First baseman Jonathan Singleton, who was pulled out of Friday night's game at Class A Clearwater in the eighth inning, is thought to be one of the players going to Houston in the trade. Pitcher Jarred Cosart, who starred in the All-Star Futures Game, was also thought to be in it. CSN Philadelphia reported that minor-league pitcher Josh Zeid and a player to be named will complete the four-player package.

Pence started for the Astros Friday night, but was pulled out of the game in the fifth inning.

The Braves had also tried to get Pence, but they weren't willing to surrender any of their top pitching prospects. The Phillies, who valued Pence more, were willing to come up with the players to convince the Astros to make the deal.

The Phillies originally expected that Domonic Brown could take over in right field this year, after they allowed Jayson Werth to leave for Washington as a free agent. But Brown got hurt in spring training and has struggled since then, and Manuel told reporters Friday afternoon that he would be better off developing in the minor leagues.

Earlier this week, the Phillies were still trying to decide whether to prioritize an outfielder or bullpen help. They decided to make Pence their top target, in part because they believe the bullpen will be strengthened in the playoffs by the addition of whichever starter they don't use in their postseason rotation (either Vance Worley or Oswalt).

The big question then was whether the Astros would truly consider dealing Pence, who is a favorite of outgoing Houston owner Drayton McLane. At one point this week, Astros officials were telling friends with other teams that they were much more likely to trade Pence this winter.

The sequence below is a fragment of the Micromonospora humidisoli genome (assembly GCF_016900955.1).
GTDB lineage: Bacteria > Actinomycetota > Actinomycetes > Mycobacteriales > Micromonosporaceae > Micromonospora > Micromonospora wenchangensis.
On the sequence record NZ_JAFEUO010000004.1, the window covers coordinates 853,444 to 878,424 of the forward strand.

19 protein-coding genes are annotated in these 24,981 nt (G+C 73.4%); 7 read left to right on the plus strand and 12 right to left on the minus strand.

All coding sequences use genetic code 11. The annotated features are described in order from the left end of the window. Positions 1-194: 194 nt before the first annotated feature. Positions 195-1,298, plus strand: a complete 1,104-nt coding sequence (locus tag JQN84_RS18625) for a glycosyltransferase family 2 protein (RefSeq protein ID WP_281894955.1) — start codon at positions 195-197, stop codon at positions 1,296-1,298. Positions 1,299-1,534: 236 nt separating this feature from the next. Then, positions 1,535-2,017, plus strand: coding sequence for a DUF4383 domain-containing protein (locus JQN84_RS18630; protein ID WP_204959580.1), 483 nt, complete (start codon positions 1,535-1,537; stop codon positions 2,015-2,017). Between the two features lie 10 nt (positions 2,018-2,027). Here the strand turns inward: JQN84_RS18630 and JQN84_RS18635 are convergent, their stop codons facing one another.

Once Beltran was dealt to the Giants on Wednesday, however, the Astros realized that the time to maximize Pence's value was now. Incoming owner Jim Crane intends to start a complete rebuild in Houston, likely dropping the Astros' payroll to around $60 million next year. So moving Pence, who makes $6.9 million this year and will be due for an arbitration raise, began to make more sense.

The Astros have also shopped center fielder Michael Bourn (the Reds are interested), and starting pitchers Wandy Rodriguez and Brett Myers. But Pence was always the one who would bring the biggest return.

The Braves move on to other targets. They could try to make a deal for White Sox outfielder Carlos Quentin, but the Sox are believed to be asking for the same high-end pitching prospects that the Braves refused to deal for Pence. Atlanta could also step up efforts to get Ryan Ludwick from the Padres, or potentially try to get B.J. Upton from the Rays.

Ken Rosenthal of Foxsports.com first reported that the Phillies and Astros were close to a deal.

For more baseball news, rumors and analysis, follow @cbssportsmlb on Twitter or subscribe to the RSS feed.
Posted on: July 29, 2011 7:48 pm
Edited on: July 29, 2011 7:54 pm

Five teams talking Dodgers' Kuroda

Hiroki Kuroda

By Scott Miller

Five clubs continue to engage the Dodgers in talks for right-hander Hiroki Kuroda in trade discussions that probably present the biggest wild card between now and Sunday's non-waiver trade deadline.

The YankeesRed SoxRangersIndians and Tigers all continue to push the Kuroda talks as the weekend nears, sources with knowledge of the discussions tell CBSSports.com.

As they do, there is still no indication as to whether Kuroda will waive his blanket no-trade clause. One source close to Kuroda says he continues to "seem apprehensive" about doing so, which is where the wild-card part of it comes in this weekend.

Several industry sources believe Kuroda will only accept a deal to the Yankees or Red Sox, but that has not stopped the Tigers, Rangers and Indians from positioning themselves to attempt to swing a deal.

As colleague Danny Knobler wrote Thursday, in a summer in which no clear ace is available at the July 31 deadline -- unlike, say, Cliff Lee last year or CC Sabathia in '08 -- the handful of mediocre starters has only muddled the trade market picture.